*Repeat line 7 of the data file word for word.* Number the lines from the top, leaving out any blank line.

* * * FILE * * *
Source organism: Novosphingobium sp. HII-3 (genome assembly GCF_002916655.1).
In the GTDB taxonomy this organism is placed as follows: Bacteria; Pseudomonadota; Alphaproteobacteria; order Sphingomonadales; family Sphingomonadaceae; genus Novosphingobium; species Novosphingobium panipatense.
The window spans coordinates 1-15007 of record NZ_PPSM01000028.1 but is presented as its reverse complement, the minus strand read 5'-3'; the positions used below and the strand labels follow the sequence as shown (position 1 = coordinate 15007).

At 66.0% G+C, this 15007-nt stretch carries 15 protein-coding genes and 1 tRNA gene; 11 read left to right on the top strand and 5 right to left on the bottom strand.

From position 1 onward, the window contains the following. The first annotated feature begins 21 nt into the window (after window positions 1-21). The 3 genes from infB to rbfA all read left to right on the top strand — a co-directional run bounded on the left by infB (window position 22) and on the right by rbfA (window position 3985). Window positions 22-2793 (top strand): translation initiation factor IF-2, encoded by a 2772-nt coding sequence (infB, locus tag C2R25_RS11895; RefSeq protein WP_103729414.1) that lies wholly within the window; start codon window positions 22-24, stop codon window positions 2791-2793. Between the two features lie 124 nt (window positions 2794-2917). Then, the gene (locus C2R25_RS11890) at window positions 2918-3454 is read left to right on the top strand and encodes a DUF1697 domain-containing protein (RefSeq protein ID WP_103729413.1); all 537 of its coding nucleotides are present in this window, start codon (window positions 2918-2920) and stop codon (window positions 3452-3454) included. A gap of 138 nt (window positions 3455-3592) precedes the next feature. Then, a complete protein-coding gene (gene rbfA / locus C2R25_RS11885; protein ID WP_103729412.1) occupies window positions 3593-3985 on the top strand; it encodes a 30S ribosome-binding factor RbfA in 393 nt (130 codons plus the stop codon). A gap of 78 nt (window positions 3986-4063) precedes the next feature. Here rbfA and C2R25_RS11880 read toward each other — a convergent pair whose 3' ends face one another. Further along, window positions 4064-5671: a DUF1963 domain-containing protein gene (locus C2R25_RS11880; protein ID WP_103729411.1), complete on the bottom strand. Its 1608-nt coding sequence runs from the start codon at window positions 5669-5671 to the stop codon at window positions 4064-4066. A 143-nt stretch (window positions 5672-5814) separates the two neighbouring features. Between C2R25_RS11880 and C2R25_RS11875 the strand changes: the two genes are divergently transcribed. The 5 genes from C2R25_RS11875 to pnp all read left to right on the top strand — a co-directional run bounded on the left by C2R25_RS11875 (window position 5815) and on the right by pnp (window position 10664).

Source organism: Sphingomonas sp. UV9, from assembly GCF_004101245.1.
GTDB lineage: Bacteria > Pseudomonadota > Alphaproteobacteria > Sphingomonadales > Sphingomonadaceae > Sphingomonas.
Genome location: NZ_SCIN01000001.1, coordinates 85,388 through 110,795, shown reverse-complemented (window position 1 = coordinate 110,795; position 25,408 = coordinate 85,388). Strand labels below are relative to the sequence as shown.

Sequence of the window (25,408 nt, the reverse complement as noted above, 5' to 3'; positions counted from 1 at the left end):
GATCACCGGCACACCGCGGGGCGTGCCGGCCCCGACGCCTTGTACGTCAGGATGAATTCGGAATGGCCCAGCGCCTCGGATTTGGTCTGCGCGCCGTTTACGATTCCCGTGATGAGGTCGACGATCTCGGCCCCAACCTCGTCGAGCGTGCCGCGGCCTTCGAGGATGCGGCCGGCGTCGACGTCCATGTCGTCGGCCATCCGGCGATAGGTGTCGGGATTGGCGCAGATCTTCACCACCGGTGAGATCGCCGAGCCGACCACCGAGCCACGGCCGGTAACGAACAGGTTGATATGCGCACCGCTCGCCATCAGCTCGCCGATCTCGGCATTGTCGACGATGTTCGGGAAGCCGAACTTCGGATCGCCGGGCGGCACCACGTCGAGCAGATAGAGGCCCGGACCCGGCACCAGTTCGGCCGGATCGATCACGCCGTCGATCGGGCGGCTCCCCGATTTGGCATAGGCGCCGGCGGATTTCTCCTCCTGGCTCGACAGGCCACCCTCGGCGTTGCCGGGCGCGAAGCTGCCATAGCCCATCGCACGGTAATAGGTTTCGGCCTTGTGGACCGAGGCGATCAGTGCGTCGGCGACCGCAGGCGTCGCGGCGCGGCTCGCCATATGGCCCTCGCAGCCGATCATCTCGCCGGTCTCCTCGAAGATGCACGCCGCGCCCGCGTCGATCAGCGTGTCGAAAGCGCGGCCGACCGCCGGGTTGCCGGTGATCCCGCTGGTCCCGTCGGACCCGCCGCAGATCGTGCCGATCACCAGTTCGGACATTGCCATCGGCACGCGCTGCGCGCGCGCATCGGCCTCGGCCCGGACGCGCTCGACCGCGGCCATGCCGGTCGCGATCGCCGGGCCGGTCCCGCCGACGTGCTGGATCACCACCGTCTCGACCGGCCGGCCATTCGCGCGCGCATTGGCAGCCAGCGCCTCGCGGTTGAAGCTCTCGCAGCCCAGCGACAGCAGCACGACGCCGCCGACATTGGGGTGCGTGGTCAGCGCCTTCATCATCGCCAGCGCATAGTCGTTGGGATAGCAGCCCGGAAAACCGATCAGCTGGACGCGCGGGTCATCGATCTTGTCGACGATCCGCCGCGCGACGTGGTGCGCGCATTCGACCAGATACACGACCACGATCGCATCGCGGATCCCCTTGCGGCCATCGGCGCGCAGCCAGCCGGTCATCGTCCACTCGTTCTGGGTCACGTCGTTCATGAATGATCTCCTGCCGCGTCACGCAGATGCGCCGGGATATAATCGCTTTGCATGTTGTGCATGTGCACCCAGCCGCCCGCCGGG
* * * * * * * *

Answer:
GTDB lineage: Bacteria > Pseudomonadota > Alphaproteobacteria > Sphingomonadales > Sphingomonadaceae > Sphingomonas.